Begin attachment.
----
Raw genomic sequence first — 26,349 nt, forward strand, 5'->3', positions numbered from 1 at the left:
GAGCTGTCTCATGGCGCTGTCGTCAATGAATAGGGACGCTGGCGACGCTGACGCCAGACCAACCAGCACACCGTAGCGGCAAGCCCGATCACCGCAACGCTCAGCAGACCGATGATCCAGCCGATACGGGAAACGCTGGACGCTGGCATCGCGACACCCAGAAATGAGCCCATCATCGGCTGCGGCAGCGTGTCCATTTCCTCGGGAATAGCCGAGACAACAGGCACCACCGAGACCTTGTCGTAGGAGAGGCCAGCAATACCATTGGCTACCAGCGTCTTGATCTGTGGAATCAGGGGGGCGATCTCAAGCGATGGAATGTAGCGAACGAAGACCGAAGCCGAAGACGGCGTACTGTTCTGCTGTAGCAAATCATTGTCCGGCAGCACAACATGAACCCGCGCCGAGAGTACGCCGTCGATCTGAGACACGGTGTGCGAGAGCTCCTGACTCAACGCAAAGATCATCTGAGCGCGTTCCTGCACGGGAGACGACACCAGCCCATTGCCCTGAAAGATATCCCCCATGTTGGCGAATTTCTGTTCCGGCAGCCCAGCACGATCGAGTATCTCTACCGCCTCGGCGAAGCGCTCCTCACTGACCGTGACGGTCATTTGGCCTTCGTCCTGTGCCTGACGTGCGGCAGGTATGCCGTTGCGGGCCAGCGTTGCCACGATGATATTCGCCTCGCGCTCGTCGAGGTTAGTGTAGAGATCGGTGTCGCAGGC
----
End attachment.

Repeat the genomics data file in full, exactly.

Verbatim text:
Raw genomic sequence first — 26,349 nt, forward strand, 5'->3', positions numbered from 1 at the left:
GAGCTGTCTCATGGCGCTGTCGTCAATGAATAGGGACGCTGGCGACGCTGACGCCAGACCAACCAGCACACCGTAGCGGCAAGCCCGATCACCGCAACGCTCAGCAGACCGATGATCCAGCCGATACGGGAAACGCTGGACGCTGGCATCGCGACACCCAGAAATGAGCCCATCATCGGCTGCGGCAGCGTGTCCATTTCCTCGGGAATAGCCGAGACAACAGGCACCACCGAGACCTTGTCGTAGGAGAGGCCAGCAATACCATTGGCTACCAGCGTCTTGATCTGTGGAATCAGGGGGGCGATCTCAAGCGATGGAATGTAGCGAACGAAGACCGAAGCCGAAGACGGCGTACTGTTCTGCTGTAGCAAATCATTGTCCGGCAGCACAACATGAACCCGCGCCGAGAGTACGCCGTCGATCTGAGACACGGTGTGCGAGAGCTCCTGACTCAACGCAAAGATCATCTGAGCGCGTTCCTGCACGGGAGACGACACCAGCCCATTGCCCTGAAAGATATCCCCCATGTTGGCGAATTTCTGTTCCGGCAGCCCAGCACGATCGAGTATCTCTACCGCCTCGGCGAAGCGCTCCTCACTGACCGTGACGGTCATTTGGCCTTCGTCCTGTGCCTGACGTGCGGCAGGTATGCCGTTGCGGGCCAGCGTTGCCACGATGATATTCGCCTCGCGCTCGTCGAGGTTAGTGTAGAGATCGGTGTCGCAGGC